Alternatively, the interlocking ribs 100' (See FIG. 12) may be disposed in sets of different sizes on the underside of a top panel for cooperative interlocking with frame 41' adjusted to different sizes to permit the most advantageous work site setup in view of the uneven ground obstacles and so forth. This nesting arrangement of FIG. 12 also allows usage of different length beam members, depending on what is available at the job site. In some jobs, beam members no greater than seven or eight feet may be available, while on other job sites beam members of sixteen or eighteen feet in length may be available. This nesting arrangement therefore permits selection of the most suitable length of beam member for the desired use.
Interlocking members 100 and 100' maybe disposed at any relative angle to mate with the particular brackets available or required for the job.
As a further security measure to hold the top panel 59' in place on the frame 41', a rotatable winged, button-type fastener 102 can be simply and easily provided, such as shown in FIG. 11. This can be a simple wood cleat or a metal wing fastener, as is well-known in the art and can be simply and easily pivoted to engage the outer frame and prevent removal of the top panel therefrom. A series of these would be placed about the interlocking ribs at sufficient intervals to suitably secure the top panel member 59' to the frame 41'.
While this invention has been explained with reference to the structure disclosed herein, it is not confined to the details set forth and this application is intended to cover any modifications and changes as may come within the scope of the following claims.
|Cited Patent||Filing date||Publication date||Applicant||Title|
|US248188 *||Sep 8, 1881||Oct 11, 1881||Benjamin a|
|US323705 *||Apr 8, 1885||Aug 4, 1885||Joseph majjndee|
|US1195488 *||Aug 31, 1915||Aug 22, 1916||Safety-scaffold|
|US1577724 *||Aug 4, 1925||Mar 23, 1926||Colgate & Company||Display stand for soap boxes|
|US1774548 *||May 17, 1929||Sep 2, 1930||Feeny William S||Awning-frame-corner fitting|
|US2022291 *||Jun 27, 1933||Nov 26, 1935||Shaft mounting|
|US2039125 *||Jan 11, 1935||Apr 28, 1936||Helen P Stuart||Cornerpiece for frames|
|US2084758 *||Sep 25, 1936||Jun 22, 1937||Anderson Albert R||Corner bracket|
|US2931129 *||Aug 15, 1955||Apr 5, 1960||Boniface Ralph M||Educational construction kit|
|US3103374 *||May 17, 1962||Sep 10, 1963||Blair Displays Inc||Leg and brace assembly|
|US3836270 *||Dec 18, 1972||Sep 17, 1974||Chambers J||Framework connector|
|US3925954 *||Sep 24, 1973||Dec 16, 1975||Snow Jr Kenneth T||Corner bracket with hip saddle|
|US3988872 *||Apr 23, 1974||Nov 2, 1976||Harold C. Adamson||Portable building frame connector|
|US4011726 *||Nov 5, 1975||Mar 15, 1977||The United States Of America As Represented By The Secretary Of Agriculture||Delta culvert|
|US4066370 *||May 17, 1976||Jan 3, 1978||Paul Van Driessche||Assembling piece|
|US4186716 *||May 5, 1976||Feb 5, 1980||Baker David E||Portable campfire grill|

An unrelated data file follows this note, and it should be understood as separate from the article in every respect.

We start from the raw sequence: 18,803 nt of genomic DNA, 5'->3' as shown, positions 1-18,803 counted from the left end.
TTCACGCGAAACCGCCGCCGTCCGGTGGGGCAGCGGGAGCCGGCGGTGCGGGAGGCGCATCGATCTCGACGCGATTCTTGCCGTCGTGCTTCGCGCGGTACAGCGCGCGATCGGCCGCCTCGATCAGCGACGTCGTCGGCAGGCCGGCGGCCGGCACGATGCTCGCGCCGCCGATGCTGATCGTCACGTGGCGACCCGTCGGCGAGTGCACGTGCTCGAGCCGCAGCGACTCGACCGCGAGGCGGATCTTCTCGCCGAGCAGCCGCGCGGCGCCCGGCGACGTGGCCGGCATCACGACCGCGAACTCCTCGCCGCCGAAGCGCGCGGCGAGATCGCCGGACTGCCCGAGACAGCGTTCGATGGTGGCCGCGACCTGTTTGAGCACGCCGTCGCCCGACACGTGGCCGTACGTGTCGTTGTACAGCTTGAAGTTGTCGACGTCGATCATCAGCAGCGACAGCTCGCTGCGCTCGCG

|US4200406 *||Jun 13, 1977||Apr 29, 1980||Otto Fuss||Multiple-use joint connector|
|US4214841 *||Dec 18, 1978||Jul 29, 1980||Hayashi Henry T||Clamp-connector for joining three tubular members at corners|
|US4267682 *||May 7, 1979||May 19, 1981||Fowler Neal G||Building panel|
|US4421434 *||Apr 30, 1980||Dec 20, 1983||Opto-Systems Ltd.||Clamp members|
|US4712942 *||Sep 22, 1986||Dec 15, 1987||Brown Robert K||Joint maker|
|NL78164A *||Title not available|
|Citing Patent||Filing date||Publication date||Applicant||Title|
|US5102077 *||Nov 15, 1990||Apr 7, 1992||Scott Glendinning||Universal platform base member|
|US6022165 *||Oct 30, 1997||Feb 8, 2000||Simpson Strong-Tie Company, Inc.||Rigid internal connector|
|US6213436 *||Aug 4, 1998||Apr 10, 2001||Hembree Enterprises, Inc.||Leveling platform|
|US6929096||Dec 19, 2002||Aug 16, 2005||Systemax, Inc.||Stringer/shelf frame construction|
|US8307769||Jun 21, 2010||Nov 13, 2012||Mity-Lite, Inc.||Plastic and plywood laminate table with drop corner|
|US8468959 *||Jan 27, 2010||Jun 25, 2013||James M. Sturgeon||Basket weave trestle table|
|US8550012||Oct 27, 2011||Oct 8, 2013||Mity-Lite, Inc.||Leg locking and folding mechanism for folding table|
|US8671850||Oct 27, 2011||Mar 18, 2014||Mity-Lite, Inc.||Convertible tabletop with pivotal modesty panel|
|US20110100270 *||Apr 27, 2010||May 5, 2011||Tom Atkins||Aluminum table with flat upper surface|
|US20110179980 *||Jan 27, 2010||Jul 28, 2011||Sturgeon Jr James M||Basket Weave Trestle Table|
|US20150245705 *||Mar 3, 2015||Sep 3, 2015||Lafuma Mobilier S.A.S.||Connecting piece for folding table|
|U.S. Classification||248/165, 108/158.12, 182/186.3, 182/151, 248/188.1, 248/188, 403/403|
|Cooperative Classification||B25H1/04, Y10T403/73|
|Jul 29, 1994||FPAY||Fee payment|
Year of fee payment: 4
|Sep 14, 1998||FPAY||Fee payment|
Year of fee payment: 8
|Sep 25, 2002||REMI||Maintenance fee reminder mailed|
|Mar 12, 2003||LAPS||Lapse for failure to pay maintenance fees|
|May 6, 2003||FP||Expired due to failure to pay maintenance fee|
Effective date: 20030312